+ Takahashi earned silver at ’07 Worlds, finished 4th in ’08, then missed the entire 2008-9 season due to knee surgery. Another Japanese contender, Nobunari Oda, has consistently done well in the early half of the season but run out of steam by Worlds, finishing no better than 4th (back in ’06)… and a drunk-driving arrest led to his missing the ’07-’08 season completely.

As for the U.S. contingency since Torino: with Matt Savoie the only one of the top three men in ‘06 to retire from competition, the rivalry between Weir and Lysacek has been churning for four years strong… sometimes legitimately (such as when their score was a literal tie at 2008 Nationals), and sometimes not so much (Weir’s only appearance anywhere near the Worlds podium was bronze in 2008, while Lysacek been on the podium three times… including the top spot, just last year, while Weir failed to make the World team at all).

Joining these two on the U.S. podium has been a variety of guys, including Ryan Bradley in ’07, Stephen Carriere in ’08, and Brandon Mroz in ‘09. But the only one to not only join Lysacek and Weir, but defeat both of them at Nationals, was a guy by the name of Jeremy Abbott. Though like Japan’s Nobunari Oda he has had better front-end seasons thus far—finishing 11th in both his World outings to date—Abbott heads into the Olympics with a different coach than this time last year (1994 World Champion Yuka Sato), and a pair of performances at this year’s Nationals that was said to be as podium-worthy as anything else likely to be skated in Vancouver…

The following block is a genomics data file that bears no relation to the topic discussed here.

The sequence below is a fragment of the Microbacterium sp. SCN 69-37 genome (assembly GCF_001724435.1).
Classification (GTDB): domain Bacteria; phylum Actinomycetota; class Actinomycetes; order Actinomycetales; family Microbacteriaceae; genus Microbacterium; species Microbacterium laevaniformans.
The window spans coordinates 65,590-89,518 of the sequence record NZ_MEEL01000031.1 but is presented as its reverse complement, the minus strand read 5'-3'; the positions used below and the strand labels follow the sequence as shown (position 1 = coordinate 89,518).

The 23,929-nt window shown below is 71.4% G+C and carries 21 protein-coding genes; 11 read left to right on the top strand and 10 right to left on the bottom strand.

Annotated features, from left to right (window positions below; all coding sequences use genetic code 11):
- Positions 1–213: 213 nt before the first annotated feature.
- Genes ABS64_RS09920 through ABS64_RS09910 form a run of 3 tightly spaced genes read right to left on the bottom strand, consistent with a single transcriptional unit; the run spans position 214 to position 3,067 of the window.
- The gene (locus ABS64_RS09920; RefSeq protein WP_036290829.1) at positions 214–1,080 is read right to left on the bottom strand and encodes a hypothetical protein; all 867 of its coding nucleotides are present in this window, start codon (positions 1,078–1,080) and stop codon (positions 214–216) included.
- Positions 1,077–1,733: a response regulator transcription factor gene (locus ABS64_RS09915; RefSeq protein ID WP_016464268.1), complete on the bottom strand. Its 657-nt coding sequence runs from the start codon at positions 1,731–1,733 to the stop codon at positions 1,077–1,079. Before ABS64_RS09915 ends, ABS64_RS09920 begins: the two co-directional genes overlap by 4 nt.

So we have the three from the U.S… at least two contenders from Japan… France’s Joubert… Canada’s Chan… and in any other year, that would be a solid and likely Top Seven.

Except that Lambiel decided he wanted to try and be King for a Day just one more time… and he’s out of retirement and headed into Vancouver.

And oh, by the way, Plushy’s back too, and as intimidating as ever.